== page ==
Napoleon Hill: Success Through Positive Thinking

Napoleon Hill: Success Through Positive Thinking

Take some tips on achieving success from an early proponent of positive thinking.

Napoleon Hill, author of Success Through a Positive Mental Attitude

“A person with positive mental attitude aims for high goals and constantly strives to achieve them.”

An early proponent of positive thinking, Napoleon Hill was a bestselling author, an advisor to presidents, a motivational speaker and, to this day, an inspiration to millions.

Hill came from modest means in Pound, Virginia, in 1883. After losing his mother at a young age, he started acting out—until his new stepmother purchased him a typewriter. 

Soon, as a young reporter, he received a plum assignment: to interview the self-made billionaire industrialist and philanthropist Andrew Carnegie. He inspired Hill’s life work by challenging him to write up a formula for personal success based on interviews with some of the great innovators of the time; not only himself but also Thomas Edison, Henry Ford, Alexander Graham Bell, and President Franklin Delano Roosevelt, whom he advised from 1933 to 1936.

Hill developed the Philosophy of Achievement, which he published in 1928 as The Law of Success , a wildly popular multi-volume set. Unfortunately, just a year later, the Great Depression hit the nation and Hill’s own personal success took a significant hit.

One of the most inspiring stories in Hill’s life was his own son’s. Blair was born without external ears; doctors feared that he would be deaf and mute for his entire life. Hill, of course, refused to accept this negative diagnosis. “The outlook was far from encouraging,” he wrote, “but desire backed by faith knows no such word as impossible .”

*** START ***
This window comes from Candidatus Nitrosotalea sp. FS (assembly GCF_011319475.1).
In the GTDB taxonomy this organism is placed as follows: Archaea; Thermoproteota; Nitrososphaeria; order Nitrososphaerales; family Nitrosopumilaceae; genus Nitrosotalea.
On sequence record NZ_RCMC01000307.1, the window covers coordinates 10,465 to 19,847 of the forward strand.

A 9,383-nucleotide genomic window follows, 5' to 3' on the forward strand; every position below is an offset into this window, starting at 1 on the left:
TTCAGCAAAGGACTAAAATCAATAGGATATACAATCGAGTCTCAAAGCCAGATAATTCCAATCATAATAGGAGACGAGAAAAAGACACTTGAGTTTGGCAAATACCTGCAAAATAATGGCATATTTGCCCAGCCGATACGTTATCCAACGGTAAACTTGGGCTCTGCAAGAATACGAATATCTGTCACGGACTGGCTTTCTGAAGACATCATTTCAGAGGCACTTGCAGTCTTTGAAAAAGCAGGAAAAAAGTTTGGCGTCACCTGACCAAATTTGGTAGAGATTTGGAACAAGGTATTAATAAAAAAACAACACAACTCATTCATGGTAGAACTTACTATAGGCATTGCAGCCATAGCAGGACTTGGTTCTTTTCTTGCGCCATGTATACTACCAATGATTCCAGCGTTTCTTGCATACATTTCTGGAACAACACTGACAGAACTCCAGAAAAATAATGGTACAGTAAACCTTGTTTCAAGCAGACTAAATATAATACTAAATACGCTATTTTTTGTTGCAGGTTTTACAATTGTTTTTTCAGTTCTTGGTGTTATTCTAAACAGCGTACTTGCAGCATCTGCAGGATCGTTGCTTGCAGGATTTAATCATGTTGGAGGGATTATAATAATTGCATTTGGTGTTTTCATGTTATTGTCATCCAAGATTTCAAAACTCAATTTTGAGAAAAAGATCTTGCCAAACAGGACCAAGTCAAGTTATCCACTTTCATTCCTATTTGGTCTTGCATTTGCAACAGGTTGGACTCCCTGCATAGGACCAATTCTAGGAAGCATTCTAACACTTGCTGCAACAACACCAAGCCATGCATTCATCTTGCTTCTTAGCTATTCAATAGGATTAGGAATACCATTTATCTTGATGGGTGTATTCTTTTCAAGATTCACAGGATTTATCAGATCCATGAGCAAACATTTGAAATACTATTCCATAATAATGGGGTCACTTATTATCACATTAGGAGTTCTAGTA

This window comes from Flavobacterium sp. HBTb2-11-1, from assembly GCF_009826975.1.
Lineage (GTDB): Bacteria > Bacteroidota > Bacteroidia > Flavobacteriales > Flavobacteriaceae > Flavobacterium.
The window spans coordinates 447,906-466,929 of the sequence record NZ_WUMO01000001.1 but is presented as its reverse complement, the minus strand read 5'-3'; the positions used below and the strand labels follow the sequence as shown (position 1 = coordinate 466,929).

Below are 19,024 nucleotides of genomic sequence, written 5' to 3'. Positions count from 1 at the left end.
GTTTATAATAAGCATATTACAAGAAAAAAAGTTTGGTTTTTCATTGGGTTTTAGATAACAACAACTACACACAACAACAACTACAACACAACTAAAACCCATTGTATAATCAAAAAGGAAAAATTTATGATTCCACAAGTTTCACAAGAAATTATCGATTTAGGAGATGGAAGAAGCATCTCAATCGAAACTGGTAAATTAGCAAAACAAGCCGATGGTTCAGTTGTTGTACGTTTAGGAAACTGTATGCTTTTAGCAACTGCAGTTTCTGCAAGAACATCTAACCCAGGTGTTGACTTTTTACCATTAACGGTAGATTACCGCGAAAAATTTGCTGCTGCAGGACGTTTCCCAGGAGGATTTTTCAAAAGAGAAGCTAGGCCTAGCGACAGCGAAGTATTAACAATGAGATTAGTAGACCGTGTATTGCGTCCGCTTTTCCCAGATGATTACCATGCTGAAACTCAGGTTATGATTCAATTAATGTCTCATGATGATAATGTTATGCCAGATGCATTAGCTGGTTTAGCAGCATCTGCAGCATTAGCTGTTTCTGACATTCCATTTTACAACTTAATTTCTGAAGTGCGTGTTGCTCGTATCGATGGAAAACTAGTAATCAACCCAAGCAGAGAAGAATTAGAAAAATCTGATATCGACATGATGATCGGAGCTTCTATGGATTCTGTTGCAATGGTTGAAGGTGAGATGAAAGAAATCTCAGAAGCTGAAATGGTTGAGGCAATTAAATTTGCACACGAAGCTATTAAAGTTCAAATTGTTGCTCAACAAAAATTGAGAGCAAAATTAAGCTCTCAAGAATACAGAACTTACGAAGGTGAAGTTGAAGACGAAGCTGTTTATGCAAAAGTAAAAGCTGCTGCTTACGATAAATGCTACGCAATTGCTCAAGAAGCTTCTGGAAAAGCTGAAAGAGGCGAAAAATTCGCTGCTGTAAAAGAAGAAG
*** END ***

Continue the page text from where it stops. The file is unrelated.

Through a positive mental attitude and a burning desire that his child hear, Hill set about helping Blair, who himself never doubted that he would hear and speak. Eventually, having acquired limited hearing with the help of a phonograph, his family’s persistence and compassionate teachers, Blair found an electronic device that allowed him to hear—and decided to make it his life’s work to help other deaf people. “For the first time in his life,” Napoleon Hill wrote, “he heard practically as well as any person with normal hearing. ‘God moves in mysterious ways. His wonders to perform.’ ”

In 1937, Hill published his most famous work, Think and Grow Rich , which remains one of the leading books on personal motivation and self-help to this day. Hill’s focus was not simply wealth, however; he provided tips and ideas for achieving any goal through self-confidence, enthusiasm, cooperation and tolerance.

Helping others was a key element of his philosophy; in Think and Grow Rich , Hill wrote, “I will eliminate hatred, envy, jealousy, selfishness and cynicism, by developing love for all humanity, because I know that a negative attitude toward others can never bring me success.”

Hill continued publishing books for the next three decades until his death at age 87 in 1970. He also shared his philosophies as a teacher, lecturer and motivational speaker. Watch him in action here:

The 1960 book Success Through a Positive Mental Attitude —co-written with W. Clement Stone, who ran the The Napoleon Hill Foundation for 40 years—suggests reading the Bible to help “keep your mind on the things you want and off the things you don’t want.”

It was influential with many positive thinkers—including Norman Vincent Peale, who said that it was “one of the few creative motivational books of our time. It should be on the required list of anyone who desires success.

If all this talk of success has you wondering how Hill addressed adversity, he acknowledged that we all experience it. He did, too, on more than one occasion. But instead of letting it set him back, he turned it into “inspirational dissatisfaction”—he advised that you “rearrange your attitudes and convert a failure of one day into success on another.”

And, above all else, Hill wrote, “Man’s greatest power lies in the power of prayer.”

Learn how Hill's words impacted Guideposts editor John Sherrill .

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